Fire suppression is a vital part of data centers today because even a small fire can threaten expensive equipment and critical information, potentially crippling a business.
Unfortunately, fire suppression for data centers presents a more complex challenge than in conventional buildings. Let’s take a look at three of the most important issues, and the impact they have on fire suppression.
Large open areas
For both convenience and better environmental control, server rooms and data centers typically occupy large open spaces. While this is useful from an operational standpoint, it poses additional challenges in effectively identifying and suppressing a fire.
Because of the large open areas, specialized sensors need to be placed around the room so that they can detect a fire as quickly as possible. Sensor type and placement is critical, both for protection and cost control, so it’s important that an experience technician make these decisions. Also, it’s important that large spaces have an adequate supply of fire suppression agent, and that enough nozzles are installed to properly protect all valuable equipment. Finally, large spaces should also have a warning system in place. If a fire starts on the other side of the room, then data center managers should be immediately notified. Typically, suppression systems do this through a combination of sirens, flashing lights, video surveillance, and digital alert notifications.
Per square foot, few areas have as much sensitive equipment as data centers, including servers, switches and routers, environmental sensors, climate control systems, and other sensitive equipment. This poses a unique challenge when it comes to fire suppression because heat can be particularly dangerous in these rooms, where temperatures are already tightly controlled. Even a small change in temperature can create serious problems for the equipment, which means that a small fire may be able to cause damage throughout the room even if it’s only contained in a small area. Climate control systems alone may not be able to deal with the additional heat caused by a fire, which means that immediate action is required.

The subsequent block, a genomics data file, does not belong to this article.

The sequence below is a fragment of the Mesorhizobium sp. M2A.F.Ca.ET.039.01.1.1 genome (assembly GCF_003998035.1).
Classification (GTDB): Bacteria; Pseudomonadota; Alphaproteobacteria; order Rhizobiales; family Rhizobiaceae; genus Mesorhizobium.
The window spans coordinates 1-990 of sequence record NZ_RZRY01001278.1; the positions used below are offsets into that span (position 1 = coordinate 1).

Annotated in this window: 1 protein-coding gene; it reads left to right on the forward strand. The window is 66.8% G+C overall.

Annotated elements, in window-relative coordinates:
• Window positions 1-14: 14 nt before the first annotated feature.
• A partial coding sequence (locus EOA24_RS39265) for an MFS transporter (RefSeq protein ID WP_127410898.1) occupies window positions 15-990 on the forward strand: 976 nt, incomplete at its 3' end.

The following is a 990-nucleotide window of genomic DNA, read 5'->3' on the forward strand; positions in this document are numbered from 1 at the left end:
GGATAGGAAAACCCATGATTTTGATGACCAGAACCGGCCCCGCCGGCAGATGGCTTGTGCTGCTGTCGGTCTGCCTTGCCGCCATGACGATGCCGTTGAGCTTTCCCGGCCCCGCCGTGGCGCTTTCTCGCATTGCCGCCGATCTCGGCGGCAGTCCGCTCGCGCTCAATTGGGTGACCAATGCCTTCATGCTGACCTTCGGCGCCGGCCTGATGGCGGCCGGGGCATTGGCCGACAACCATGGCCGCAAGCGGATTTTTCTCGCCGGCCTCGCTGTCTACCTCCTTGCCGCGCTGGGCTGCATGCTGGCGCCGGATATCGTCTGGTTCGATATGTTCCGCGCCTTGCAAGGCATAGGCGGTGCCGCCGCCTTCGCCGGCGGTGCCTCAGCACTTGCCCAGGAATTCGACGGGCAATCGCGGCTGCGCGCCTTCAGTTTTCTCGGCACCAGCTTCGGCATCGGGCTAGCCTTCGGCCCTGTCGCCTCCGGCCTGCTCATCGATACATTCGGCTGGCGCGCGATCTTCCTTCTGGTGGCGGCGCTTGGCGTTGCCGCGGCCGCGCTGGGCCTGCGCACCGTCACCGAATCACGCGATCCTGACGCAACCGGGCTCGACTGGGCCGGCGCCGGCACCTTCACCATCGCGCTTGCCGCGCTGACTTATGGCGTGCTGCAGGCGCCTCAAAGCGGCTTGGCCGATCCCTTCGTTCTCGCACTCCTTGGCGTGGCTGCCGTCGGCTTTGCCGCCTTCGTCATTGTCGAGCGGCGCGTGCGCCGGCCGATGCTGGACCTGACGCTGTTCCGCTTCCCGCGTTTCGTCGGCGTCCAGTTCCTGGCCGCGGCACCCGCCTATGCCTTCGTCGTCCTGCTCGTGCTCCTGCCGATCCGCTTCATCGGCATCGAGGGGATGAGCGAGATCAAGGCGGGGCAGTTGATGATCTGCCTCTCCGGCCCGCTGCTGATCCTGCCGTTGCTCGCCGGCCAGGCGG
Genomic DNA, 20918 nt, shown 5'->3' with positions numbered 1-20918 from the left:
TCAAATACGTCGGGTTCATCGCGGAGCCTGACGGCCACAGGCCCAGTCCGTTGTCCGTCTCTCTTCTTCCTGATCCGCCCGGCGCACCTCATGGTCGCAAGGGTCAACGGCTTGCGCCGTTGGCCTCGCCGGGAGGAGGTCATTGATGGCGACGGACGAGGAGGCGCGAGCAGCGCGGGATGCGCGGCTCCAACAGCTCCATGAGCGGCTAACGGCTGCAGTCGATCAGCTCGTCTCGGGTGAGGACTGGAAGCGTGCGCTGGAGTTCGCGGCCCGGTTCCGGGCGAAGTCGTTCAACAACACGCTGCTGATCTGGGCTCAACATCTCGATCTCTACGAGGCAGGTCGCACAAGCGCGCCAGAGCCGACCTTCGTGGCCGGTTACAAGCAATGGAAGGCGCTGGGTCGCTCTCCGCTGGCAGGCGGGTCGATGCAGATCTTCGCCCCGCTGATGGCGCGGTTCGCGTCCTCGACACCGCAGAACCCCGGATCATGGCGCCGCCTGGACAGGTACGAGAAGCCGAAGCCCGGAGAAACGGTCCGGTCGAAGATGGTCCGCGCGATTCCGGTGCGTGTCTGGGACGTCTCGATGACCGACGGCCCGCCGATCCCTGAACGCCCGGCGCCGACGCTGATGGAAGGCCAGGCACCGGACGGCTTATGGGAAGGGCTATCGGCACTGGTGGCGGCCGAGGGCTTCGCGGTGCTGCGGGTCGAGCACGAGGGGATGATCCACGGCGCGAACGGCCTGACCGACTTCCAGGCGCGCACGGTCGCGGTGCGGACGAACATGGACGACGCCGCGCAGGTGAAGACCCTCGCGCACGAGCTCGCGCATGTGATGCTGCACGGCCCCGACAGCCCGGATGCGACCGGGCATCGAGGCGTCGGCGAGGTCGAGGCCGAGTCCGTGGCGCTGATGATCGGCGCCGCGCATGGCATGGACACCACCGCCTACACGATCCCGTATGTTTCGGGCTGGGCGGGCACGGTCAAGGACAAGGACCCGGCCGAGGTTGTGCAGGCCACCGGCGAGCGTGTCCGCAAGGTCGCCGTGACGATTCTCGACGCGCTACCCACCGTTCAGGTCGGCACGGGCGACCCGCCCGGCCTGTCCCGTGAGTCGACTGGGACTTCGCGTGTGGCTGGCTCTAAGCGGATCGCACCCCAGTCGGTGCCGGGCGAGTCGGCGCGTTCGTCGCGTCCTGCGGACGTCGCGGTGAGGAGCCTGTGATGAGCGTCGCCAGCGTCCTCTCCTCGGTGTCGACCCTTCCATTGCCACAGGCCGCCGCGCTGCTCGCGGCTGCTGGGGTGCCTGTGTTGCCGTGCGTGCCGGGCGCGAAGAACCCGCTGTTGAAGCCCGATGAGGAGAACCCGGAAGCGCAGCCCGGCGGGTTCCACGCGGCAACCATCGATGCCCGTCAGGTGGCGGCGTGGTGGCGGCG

However, now we face an additional challenge: Many of the elements used to quickly extinguish fires, such as water and foam, can also damage this sensitive equipment. In cases where this could be a problem, systems are typically set up with clean suppression agents, such as:
- Dry chemicals that act similar to foam agents, but without as much danger to electronics.
- Inert gases that starve fires without interfering with electronics.
- Light mists that pose less danger than sprinkler systems.
- Hybrid systems that use a combination of agents.
Since even agents like these may cause damage to systems (or at least expensive cleanup), it’s also important that a suppression system includes a way to check for false alarms and to quickly delay the release of the agent if necessary so that someone can run an additional check and make sure there are no mistakes.
High volume of airflow
We already mentioned how important climate control is for these types of locations. Data centers generate a tremendous amount of heat, which can damage electronics if it lingers. These centers use powerful air conditioning systems to draw heat away and keep cool air circulating throughout the space.
These AC systems are very effective, but they can also create problems when it comes to fire hazards. If air moves quickly through vents, it may draw off telltale smoke before it can alert sensors. Once a fire has begun, an AC system can actually make it worse by literally fanning the flames and helping the fire to spread more rapidly.
This is another reason it is important to have an experienced technician design and install safety systems for these rooms, acknowledging the current AC system and ensuring that the two systems don’t interfere with each other at important times.